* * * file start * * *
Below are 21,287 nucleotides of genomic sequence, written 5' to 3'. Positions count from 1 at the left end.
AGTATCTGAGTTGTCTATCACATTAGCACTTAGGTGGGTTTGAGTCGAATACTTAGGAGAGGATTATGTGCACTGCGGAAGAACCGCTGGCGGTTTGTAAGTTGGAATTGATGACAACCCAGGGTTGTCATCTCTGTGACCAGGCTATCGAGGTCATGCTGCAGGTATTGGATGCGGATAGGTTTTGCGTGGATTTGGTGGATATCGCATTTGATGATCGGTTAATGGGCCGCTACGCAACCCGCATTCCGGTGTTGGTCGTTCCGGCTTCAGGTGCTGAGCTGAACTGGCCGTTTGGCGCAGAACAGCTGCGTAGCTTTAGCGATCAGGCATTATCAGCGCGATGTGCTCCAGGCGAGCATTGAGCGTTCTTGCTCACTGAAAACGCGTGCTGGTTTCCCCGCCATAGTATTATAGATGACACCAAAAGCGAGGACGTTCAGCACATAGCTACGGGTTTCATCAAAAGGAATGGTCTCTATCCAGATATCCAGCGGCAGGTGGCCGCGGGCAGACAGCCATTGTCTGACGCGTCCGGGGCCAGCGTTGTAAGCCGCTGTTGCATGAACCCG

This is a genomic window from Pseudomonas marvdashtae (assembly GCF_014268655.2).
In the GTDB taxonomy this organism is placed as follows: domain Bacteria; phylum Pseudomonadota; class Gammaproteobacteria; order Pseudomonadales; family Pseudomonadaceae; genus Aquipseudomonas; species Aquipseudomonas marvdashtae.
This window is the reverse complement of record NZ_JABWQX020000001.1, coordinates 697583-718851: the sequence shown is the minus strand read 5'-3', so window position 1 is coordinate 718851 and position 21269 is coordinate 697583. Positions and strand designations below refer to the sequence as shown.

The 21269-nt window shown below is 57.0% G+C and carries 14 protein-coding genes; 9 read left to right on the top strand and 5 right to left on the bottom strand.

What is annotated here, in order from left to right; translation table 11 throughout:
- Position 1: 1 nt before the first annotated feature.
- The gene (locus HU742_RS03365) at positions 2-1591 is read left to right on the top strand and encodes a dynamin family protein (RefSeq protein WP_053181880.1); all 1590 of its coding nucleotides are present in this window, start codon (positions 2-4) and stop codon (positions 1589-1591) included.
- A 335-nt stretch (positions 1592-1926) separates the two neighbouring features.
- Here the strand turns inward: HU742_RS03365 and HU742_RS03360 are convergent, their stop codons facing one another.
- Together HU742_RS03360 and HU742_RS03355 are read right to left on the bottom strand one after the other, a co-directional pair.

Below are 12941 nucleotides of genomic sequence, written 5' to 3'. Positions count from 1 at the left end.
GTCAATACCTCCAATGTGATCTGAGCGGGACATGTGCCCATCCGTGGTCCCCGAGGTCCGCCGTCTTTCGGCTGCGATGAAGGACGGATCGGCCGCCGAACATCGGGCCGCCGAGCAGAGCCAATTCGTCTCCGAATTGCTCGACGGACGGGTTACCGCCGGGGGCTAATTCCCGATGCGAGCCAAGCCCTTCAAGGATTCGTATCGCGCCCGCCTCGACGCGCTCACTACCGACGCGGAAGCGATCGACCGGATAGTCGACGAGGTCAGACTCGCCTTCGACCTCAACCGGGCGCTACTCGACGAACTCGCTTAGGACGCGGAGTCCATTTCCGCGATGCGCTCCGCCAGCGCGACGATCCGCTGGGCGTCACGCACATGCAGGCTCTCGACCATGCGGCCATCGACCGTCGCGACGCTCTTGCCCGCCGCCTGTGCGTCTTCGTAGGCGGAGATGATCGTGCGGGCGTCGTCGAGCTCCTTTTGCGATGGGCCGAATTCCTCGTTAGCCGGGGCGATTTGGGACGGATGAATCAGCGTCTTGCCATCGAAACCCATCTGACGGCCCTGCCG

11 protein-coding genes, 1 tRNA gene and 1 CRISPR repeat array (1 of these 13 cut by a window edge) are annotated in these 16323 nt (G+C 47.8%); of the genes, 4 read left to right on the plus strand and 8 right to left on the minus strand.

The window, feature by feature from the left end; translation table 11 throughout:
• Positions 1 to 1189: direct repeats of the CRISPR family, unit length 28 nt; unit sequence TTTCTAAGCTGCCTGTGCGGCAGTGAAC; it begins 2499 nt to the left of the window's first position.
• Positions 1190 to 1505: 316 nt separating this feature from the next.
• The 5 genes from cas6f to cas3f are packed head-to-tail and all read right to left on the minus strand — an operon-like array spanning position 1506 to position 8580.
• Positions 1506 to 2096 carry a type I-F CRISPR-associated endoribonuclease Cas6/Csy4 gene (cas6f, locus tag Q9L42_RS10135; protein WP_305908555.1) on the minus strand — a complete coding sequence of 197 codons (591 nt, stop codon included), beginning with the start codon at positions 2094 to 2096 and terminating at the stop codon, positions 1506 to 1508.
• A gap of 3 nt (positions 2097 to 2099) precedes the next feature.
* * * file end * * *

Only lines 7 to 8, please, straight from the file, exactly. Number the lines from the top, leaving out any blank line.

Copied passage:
What is annotated here, in order from left to right; translation table 11 throughout:
- Position 1: 1 nt before the first annotated feature.